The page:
My wife and I took the finding this recipe in two of the three cook books we were reviewing as a sign that this was the first one to test. A quick search of the internet turned up many entries for similar recipes, one with a comment that explained that this recipe was originally named Watergate Cake. We changed gears and began researching Watergate Cake, and quickly found some background information. Apparently Kraft Foods released pistachio flavored pudding in 1975, and to promote the product, they developed a recipe for a salad called Pistachio Pineapple Delite. The story goes that Kraft distributed the recipe to newspapers, and an editor in Chicago changed the name to get more interest. Kraft knew nothing about the name Watergate Salad until customers began contacting them asking for the recipe. Since then attempts were made to find the editor, to no avail. So we have the name Watergate Salad, but not Watergate Cake. If the salad was popular enough, one my guess that transforming the recipe into a cake would be easy enough, but we have found no direct link or source for the cake recipe. There are rumors that the name stems from Richard Nixon's love of pistachios, or that the nut pieces in the cake and frosting are the “bugs.” We even found multiple references to the name Watergate Cake with Cover-up frosting. At this point we knew we had to make it.
Baking Watergate Cake
Being Sunday, and shopping day, when we ventured out to do our weekly grocery shopping, we gathered the necessary supplies; white cake mix, pistachio pudding and whipped topping (we figured it would be the modern equivalent to powered whipped topping mix). We got home, stashed our groceries, and began baking.
At first we were amused by the colorful display of mixing the batter. The powdered pudding mix made some real interesting patterns when combined with 4 eggs, vegetable oil and water (we opted for the richness of the fourth egg that appeared in some recipes, and decided against club soda, lemon/lime soda, or ginger ale).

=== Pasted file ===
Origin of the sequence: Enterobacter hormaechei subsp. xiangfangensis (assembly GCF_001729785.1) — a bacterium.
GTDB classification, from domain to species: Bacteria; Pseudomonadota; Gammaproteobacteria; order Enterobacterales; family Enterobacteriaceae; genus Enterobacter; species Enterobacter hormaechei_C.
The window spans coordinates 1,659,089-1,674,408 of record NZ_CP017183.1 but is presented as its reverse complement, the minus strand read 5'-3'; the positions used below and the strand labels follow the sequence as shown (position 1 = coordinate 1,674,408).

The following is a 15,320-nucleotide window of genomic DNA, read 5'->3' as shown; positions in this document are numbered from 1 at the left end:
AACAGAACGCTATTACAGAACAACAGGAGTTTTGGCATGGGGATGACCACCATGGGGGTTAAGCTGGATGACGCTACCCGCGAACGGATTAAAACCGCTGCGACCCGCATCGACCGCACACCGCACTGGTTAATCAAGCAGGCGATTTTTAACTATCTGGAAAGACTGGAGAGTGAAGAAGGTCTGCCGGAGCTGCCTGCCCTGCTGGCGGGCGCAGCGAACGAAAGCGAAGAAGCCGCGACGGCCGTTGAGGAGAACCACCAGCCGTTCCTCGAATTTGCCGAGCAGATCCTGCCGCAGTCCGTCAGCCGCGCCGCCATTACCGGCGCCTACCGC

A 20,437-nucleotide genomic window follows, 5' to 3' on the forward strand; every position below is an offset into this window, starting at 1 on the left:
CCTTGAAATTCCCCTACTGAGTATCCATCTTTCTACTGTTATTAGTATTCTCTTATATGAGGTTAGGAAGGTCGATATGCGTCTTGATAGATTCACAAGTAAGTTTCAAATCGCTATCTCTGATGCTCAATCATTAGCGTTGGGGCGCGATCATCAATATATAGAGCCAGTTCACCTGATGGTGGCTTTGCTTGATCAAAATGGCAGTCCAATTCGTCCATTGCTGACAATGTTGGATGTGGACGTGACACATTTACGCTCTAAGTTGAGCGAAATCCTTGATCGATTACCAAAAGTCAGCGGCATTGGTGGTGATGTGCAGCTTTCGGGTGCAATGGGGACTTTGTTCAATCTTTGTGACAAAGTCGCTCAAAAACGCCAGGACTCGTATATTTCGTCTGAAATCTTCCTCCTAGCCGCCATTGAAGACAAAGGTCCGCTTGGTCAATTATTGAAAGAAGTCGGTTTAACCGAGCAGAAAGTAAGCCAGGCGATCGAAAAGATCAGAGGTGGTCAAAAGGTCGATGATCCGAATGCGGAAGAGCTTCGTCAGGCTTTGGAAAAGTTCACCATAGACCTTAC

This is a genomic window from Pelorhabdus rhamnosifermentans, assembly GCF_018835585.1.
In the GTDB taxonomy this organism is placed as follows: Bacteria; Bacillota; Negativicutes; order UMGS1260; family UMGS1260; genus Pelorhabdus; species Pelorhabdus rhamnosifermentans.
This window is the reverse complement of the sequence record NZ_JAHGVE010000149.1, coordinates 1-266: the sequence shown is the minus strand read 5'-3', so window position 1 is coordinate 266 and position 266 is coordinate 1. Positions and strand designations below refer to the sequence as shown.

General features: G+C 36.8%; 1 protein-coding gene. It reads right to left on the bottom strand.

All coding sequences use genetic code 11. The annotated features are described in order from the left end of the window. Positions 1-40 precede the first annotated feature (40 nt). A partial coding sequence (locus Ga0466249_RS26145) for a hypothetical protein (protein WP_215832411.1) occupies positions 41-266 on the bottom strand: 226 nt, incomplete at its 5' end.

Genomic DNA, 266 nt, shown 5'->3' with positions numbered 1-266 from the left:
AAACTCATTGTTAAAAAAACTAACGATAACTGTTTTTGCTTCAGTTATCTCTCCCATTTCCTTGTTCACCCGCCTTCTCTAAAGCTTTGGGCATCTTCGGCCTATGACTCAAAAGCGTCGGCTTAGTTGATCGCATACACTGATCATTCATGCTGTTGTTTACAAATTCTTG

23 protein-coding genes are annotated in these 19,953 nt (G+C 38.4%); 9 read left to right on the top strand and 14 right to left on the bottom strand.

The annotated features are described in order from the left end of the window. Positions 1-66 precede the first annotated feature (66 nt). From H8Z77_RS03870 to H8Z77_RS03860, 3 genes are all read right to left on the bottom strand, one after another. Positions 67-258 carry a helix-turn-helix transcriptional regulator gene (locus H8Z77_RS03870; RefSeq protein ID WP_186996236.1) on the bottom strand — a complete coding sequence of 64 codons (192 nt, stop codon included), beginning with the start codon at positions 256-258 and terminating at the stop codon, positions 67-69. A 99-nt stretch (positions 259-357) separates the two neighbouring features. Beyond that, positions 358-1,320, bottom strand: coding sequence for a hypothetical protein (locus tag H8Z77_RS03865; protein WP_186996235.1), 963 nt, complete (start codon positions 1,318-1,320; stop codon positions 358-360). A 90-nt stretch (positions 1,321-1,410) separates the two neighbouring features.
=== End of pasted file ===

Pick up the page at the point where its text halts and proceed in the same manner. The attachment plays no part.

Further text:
It blended without incident, and with the batter prepared, we decided that cupcakes would be the best format, allowing for easy transport, distribution, and review by taste testers. We found recipes that mentioned baking the pistachio cake in bundt pans, and layers, but 13” x 9” cake pans were reference most often. The batter was dished to lined muffin pans and baked at 350° for 18 minutes.
As the cupcakes cooled, we started to make the frosting. We thawed the frozen whipped topping, and blended it with powder pudding mix in a large brown using a hand mixer. We found the frosting looked gritty and very unattractive. It wouldn't work for our testing.
I hopped on my bike and took a quick trip to the store for more pudding mix and powdered whipped topping mix. The powdered whipped topping version of the frosting came together quickly and easily, and had volume and smoothness that was missing in the batch made with frozen whipped topping.
With the cupcakes frosted, we gave them a taste. Perhaps it was that they weren't chilled, or that we had just tasted the frosting, but we felt underwhelmed. The cake had an acceptable texture, but pistachio cake with pistachio frosting left me wanting some contrast. The cupcakes were like Jay Leno's trademark outfit, a canadian tuxedo, perhaps a little too much of the same thing.
Later that evening, my wife decided the cupcakes needed a second chance, So we gave them another shot. A few hours in the fridge allowed things to cool and change a bit. Flavor improved, and there was more contrast between the cake and frosting.
Overall, the pistachio/Watergate cupcakes are what they are, a cake made with two mixes topped with frosting made from two mixes.They were very easy to make, and once chilled, delightful to enjoy. If you are looking for a fun, retro dessert, put on some Captain and Tennille, fix yourself a Harvey Wallbanger and bake like its 1975.
This was an interesting project for sure. What started as dissecting a simple recipe quickly became a gold mine of information. We found so many versions of pistachio/Watergate cake, each with subtle differences, but that was an indicator of how popular this cake was. If you have a church cook book from the 70's, a version of this recipe is probably in there. We also stumbled upon another gem. A search of the contributing parishioner's name from the first cookbook led us to a photo of her, attending a benefit fashion show, reading and afternoon tea in the Spring of 1967. Thank you Mrs. Pauline Cherra, of St. Lucy's Church in Scranton, PA.
Another interesting side not is that my wife's maternal grandmother is also in this photo. Terry Belancini is standing in the back row, second from the right.
Foodtime.org Watergate Salad
Watergate Salad Retro Recipes 1975
the gourmanderie - Watergate Cake with Cover-up frosting